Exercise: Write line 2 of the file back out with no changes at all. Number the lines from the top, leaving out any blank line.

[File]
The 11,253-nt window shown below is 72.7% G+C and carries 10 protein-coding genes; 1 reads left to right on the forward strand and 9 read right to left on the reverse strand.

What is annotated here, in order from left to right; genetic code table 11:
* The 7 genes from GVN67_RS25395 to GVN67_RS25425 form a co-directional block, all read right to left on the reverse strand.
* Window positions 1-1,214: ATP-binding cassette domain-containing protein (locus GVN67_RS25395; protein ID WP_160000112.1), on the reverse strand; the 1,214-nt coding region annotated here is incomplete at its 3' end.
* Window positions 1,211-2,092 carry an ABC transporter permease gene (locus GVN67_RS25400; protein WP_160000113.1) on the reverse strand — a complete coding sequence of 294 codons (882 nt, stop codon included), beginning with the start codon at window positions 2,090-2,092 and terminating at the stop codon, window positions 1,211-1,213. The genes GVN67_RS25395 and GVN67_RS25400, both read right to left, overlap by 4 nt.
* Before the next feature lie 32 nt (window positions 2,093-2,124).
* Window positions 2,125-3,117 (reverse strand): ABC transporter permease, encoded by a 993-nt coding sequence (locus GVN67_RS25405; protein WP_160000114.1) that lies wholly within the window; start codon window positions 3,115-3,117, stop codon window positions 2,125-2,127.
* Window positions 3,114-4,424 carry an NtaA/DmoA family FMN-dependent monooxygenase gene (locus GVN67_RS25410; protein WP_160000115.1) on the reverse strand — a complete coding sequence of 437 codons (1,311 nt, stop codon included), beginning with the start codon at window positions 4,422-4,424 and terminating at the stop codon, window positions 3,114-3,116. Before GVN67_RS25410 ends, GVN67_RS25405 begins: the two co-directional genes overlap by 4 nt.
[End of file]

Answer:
What is annotated here, in order from left to right; genetic code table 11: